Providence Mayor Proposes Taxing Private School Students

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The city of Providence wants to slap a tax on the head of every private college student in a bid to close a $17 million gap. Students are bummed.

The city of Providence wants to slap a tax on the head of every private college student in a bid to close a $17 million gap. Students are bummed.

The largest city in the geographically smallest state in the nation is proposing to implement a tax that would impact students attending the four private universities located within its city limits.  Students from Brown University, Johnson and Wales University, Rhode Island School of Design and Providence College may soon have to ante up $150 extra each semester simply because their school is located in Providence, Rhode Island.

City Seeks To Close Budget Gap

The proposed fee would help Providence close a $17 million budget gap, one that the city contends is partially due to university property being tax exempt in addition to services such as fire, police and ambulance being provided to the 25,000 students who attend these schools.  The direct fee would come in addition to almost $50 million the schools agreed to give Providence over a 20 year period beginning in 2003.

The city’s mayor, David Cicilline, says that the fee would raise between six and eight million dollars annually, offsetting some of the costs the city must divert to the schools and their students. However, some opponents have pointed out that the city has long been a recipient of free help from students who often volunteer as aids or interns in the public schools. Moreover, analysts say that students spend millions of dollars in the community while attending school.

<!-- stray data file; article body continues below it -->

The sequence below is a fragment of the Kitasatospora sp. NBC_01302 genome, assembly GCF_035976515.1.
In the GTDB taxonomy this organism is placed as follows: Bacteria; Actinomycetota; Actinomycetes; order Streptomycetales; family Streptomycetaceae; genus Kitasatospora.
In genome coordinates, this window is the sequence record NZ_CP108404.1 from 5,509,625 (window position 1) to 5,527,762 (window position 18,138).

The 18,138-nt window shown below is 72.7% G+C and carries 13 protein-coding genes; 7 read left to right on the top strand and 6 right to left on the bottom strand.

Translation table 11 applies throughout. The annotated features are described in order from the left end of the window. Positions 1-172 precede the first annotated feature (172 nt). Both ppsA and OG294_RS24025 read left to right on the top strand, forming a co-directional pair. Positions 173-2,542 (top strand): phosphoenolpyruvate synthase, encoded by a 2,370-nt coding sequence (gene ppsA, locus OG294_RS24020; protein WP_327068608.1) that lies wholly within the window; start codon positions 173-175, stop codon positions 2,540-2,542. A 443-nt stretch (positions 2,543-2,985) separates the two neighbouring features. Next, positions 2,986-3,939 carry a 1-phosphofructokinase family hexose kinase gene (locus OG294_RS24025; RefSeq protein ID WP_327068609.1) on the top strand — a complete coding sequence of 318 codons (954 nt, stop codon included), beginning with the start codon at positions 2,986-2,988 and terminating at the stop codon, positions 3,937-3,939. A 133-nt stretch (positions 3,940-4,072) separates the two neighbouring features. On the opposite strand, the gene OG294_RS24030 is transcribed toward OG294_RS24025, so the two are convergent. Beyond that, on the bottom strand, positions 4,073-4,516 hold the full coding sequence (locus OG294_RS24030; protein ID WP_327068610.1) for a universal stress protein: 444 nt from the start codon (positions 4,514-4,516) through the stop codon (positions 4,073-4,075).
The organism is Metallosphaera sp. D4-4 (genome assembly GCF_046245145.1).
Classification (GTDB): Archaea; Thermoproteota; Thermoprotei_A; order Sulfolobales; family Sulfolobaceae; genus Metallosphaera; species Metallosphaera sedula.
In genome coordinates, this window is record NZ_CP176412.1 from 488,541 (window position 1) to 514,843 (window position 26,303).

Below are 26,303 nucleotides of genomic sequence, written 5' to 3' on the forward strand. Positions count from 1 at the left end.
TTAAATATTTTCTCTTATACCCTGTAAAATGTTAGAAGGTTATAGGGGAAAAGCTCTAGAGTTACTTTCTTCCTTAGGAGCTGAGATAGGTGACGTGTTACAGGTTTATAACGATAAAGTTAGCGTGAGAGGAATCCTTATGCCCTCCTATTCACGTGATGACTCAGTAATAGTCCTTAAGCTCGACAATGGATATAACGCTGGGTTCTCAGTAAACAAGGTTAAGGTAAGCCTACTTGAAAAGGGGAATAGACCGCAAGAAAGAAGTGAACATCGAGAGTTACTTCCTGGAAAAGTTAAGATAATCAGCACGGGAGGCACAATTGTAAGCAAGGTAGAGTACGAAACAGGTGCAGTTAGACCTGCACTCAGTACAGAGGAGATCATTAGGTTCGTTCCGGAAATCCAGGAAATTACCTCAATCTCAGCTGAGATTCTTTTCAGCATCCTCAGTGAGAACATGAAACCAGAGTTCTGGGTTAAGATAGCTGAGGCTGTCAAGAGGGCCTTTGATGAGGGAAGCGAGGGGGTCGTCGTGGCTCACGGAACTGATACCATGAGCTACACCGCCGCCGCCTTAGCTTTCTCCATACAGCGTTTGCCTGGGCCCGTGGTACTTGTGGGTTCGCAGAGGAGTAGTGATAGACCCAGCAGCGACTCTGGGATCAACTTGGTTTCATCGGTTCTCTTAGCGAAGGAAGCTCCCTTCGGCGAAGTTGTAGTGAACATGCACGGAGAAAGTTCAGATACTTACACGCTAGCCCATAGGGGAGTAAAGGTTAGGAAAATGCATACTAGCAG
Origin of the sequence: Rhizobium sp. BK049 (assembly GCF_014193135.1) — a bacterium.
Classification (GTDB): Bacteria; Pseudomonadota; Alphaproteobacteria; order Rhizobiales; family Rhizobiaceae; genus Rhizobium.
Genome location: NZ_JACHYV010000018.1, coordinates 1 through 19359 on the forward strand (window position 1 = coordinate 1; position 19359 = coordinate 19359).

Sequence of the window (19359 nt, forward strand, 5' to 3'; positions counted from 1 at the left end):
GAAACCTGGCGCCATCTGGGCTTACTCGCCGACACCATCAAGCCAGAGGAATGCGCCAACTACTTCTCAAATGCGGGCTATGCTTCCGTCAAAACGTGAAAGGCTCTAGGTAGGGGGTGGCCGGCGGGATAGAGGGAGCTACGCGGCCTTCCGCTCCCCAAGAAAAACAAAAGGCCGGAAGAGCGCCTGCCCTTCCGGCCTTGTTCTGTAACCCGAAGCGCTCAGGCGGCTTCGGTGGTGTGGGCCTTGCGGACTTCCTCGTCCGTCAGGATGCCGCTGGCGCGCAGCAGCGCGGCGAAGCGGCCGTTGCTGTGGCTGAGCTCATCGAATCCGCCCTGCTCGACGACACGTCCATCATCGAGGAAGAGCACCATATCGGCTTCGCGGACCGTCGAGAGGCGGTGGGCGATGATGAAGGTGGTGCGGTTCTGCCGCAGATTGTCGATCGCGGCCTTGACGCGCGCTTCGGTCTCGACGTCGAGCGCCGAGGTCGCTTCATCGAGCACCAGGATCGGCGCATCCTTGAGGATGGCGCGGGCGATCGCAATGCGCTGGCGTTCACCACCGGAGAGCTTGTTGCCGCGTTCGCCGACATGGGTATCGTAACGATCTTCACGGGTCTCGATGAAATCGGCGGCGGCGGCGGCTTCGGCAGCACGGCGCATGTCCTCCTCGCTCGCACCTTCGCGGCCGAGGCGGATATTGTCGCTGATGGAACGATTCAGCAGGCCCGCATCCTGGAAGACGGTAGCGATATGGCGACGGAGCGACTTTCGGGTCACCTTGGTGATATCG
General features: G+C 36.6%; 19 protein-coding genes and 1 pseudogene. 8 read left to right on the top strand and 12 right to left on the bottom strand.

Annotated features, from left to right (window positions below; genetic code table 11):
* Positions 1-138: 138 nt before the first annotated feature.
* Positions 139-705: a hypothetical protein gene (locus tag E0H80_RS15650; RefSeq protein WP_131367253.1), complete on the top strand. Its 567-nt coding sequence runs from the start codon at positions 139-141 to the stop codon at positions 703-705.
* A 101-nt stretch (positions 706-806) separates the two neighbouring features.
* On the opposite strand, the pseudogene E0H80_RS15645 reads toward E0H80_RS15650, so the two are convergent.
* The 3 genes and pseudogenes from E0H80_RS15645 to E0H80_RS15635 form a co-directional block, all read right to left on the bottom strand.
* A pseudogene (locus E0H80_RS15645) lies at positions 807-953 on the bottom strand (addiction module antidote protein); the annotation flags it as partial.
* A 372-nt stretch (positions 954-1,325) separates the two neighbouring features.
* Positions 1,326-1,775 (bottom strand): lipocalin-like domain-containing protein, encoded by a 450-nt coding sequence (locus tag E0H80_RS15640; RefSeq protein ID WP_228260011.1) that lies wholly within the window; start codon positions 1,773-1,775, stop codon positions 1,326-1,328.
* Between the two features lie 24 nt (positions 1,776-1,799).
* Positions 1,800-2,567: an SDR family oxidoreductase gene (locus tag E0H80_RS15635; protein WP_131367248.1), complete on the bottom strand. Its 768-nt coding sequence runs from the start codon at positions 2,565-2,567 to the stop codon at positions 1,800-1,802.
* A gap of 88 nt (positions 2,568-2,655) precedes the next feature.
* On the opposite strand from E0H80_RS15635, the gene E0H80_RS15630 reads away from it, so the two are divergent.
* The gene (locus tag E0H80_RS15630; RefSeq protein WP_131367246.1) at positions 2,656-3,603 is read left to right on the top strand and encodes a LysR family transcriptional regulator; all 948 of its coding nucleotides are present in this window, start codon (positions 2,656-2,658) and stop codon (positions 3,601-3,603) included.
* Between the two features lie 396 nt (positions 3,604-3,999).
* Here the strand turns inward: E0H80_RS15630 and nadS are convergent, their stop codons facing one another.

Public College Students Would Be Exempt

The tax, which would amount to $300 annually for students attending one of the four schools, still needs the approval of Providence City Council and state legislators before the law can be enacted. If the city is successful with its effort it would become the first jurisdiction to levy a tax directly on the head of each student. Students at Rhode Island College, a state school, and the Providence campus of the University of Rhode Island would be exempt from the tax.

A special note to Mayor David Cicilline — cut spending and you’ll be able to balance your budget in no time.  College students already pour millions into your community, they shouldn’t be singled out to pay more.

Adv. — Maintaining good credit during challenging economic times can be difficult, but it certainly isn’t impossible. Visit SayGoodCredit.com to find out ways you can manage your budget as well as manage your debt, keeping your finances in order to help ensure a better future for you and your family.

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Categories: Campus News